Syllabus for Introduction to Bioinformatics

Introduktion till bioinformatik

Syllabus

  • 10 credits
  • Course code: 1MB438
  • Education cycle: Second cycle
  • Main field(s) of study and in-depth level: Bioinformatics A1N

    Explanation of codes

    The code indicates the education cycle and in-depth level of the course in relation to other courses within the same main field of study according to the requirements for general degrees:

    First cycle
    G1N: has only upper-secondary level entry requirements
    G1F: has less than 60 credits in first-cycle course/s as entry requirements
    G1E: contains specially designed degree project for Higher Education Diploma
    G2F: has at least 60 credits in first-cycle course/s as entry requirements
    G2E: has at least 60 credits in first-cycle course/s as entry requirements, contains degree project for Bachelor of Arts/Bachelor of Science
    GXX: in-depth level of the course cannot be classified.

    Second cycle
    A1N: has only first-cycle course/s as entry requirements
    A1F: has second-cycle course/s as entry requirements
    A1E: contains degree project for Master of Arts/Master of Science (60 credits)
    A2E: contains degree project for Master of Arts/Master of Science (120 credits)
    AXX: in-depth level of the course cannot be classified.

  • Grading system: Fail (U), Pass (G)
  • Established: 2018-03-06
  • Established by:
  • Revised: 2019-02-08
  • Revised by: The Faculty Board of Science and Technology
  • Applies from: week 28, 2019
  • Entry requirements: A Bachelor's degree including: Alternative 1) 15 credits mathematics or statistics, and 45 credits biology including 30 hp in molecular biology, cell biology, evolution or genetics; Alternative 2) 30 credits mathematics and 30 credits computer science including 5 credits in database design .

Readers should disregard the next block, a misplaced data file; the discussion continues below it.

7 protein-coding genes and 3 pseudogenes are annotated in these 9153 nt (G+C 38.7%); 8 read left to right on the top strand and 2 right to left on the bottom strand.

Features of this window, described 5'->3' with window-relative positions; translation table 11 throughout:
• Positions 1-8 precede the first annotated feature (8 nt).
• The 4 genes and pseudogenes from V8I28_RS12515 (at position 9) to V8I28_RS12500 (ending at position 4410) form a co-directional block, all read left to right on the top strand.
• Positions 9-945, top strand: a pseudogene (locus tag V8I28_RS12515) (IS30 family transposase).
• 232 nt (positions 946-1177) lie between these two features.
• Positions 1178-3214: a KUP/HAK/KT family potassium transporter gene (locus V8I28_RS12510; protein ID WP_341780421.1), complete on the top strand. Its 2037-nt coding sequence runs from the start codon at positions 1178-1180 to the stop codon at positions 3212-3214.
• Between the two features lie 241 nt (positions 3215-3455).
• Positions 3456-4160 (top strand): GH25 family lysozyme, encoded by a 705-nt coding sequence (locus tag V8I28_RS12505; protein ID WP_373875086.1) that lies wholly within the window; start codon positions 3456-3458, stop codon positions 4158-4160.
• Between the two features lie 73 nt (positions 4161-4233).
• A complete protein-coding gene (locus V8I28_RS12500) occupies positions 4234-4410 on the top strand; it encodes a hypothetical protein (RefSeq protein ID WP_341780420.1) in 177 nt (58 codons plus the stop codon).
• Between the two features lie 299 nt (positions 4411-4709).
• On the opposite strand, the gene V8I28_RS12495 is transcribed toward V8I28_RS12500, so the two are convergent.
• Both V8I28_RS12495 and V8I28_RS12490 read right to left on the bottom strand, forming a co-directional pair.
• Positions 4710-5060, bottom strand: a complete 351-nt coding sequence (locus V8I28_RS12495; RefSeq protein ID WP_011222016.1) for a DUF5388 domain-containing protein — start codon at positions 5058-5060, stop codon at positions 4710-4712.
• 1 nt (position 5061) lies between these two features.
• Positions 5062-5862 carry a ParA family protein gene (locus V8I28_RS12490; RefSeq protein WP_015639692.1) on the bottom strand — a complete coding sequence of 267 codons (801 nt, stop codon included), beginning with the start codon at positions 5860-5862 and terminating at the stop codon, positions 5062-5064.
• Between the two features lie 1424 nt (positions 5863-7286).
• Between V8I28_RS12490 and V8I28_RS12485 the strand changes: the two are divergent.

• Responsible department: Biology Education Centre

Learning outcomes

On completion of the course, the student should be able to:

  • account for and use methods in sequence bioinformatics such as sequence alignment, phylogenetic analysis and pattern recognition
  • account for and use methods in structural bioinformatics such as classification of protein structures, structure prediction, simulations and structure based drug design
  • analyse and compile results of bioinformatic analyses critically
  • solve given biological problems by using appropriate bioinformatic methods and databases
  • use and design simple scripts in R.
In the course, an introduction to master studies is included. After passing this module, the student should be able to:
  • show awareness of ethical aspects on research and development including plagiarism issues and equal opportunities/equal treatment
  • demonstrate an understanding of the possibilities of the bioinformatics, limitations and role in society
  • make an individual study plan.

Content

Basic sequence and structural bioinformatics as well as introduction to bioinformatic algorithms. Pairwise and multiple sequence alignment. Methods for phylogenetic analysis and pattern recognition. Bioinformatic databases and servers. Classification and comparison of protein structures. Prediction of secondary and tertiary structure from sequence and homology modelling of the three-dimensional structure of proteins. Molecular dynamics simulations and molecular docking with applications to drug design. Applications of bioinformatic research. Computer exercises in bioinformatic scientific environment. Introduction to basic programming in R. Ethical aspects in education, research and development. Bioinformatics in Society.

Instruction

Lectures, seminars and computer exercises.

Assessment

Introduction to master's studies (2 credits) active participation in seminars, written report and completed study plan.
Sequence bioinformatics: written examination (2.5 credits) and laboratory reports (1 credit).
Structural bioinformatics: (2.5 credits) written examination and laboratory reports (1 credit).
Introduction to programming in R (1 credit) laboratory reports.

If there are special reasons for doing so, an examiner may make an exception from the method of assessment indicated and allow a student to be assessed by another method. An example of special reasons might be a certificate regarding special pedagogical support from the disability coordinator of the university.

Reading list

Reading list

Applies from: week 28, 2019

  • Zvelebil, Marketa J.; Baum, Jeremy O. Understanding bioinformatics

    New York: Garland Science, c2008

    Find in the library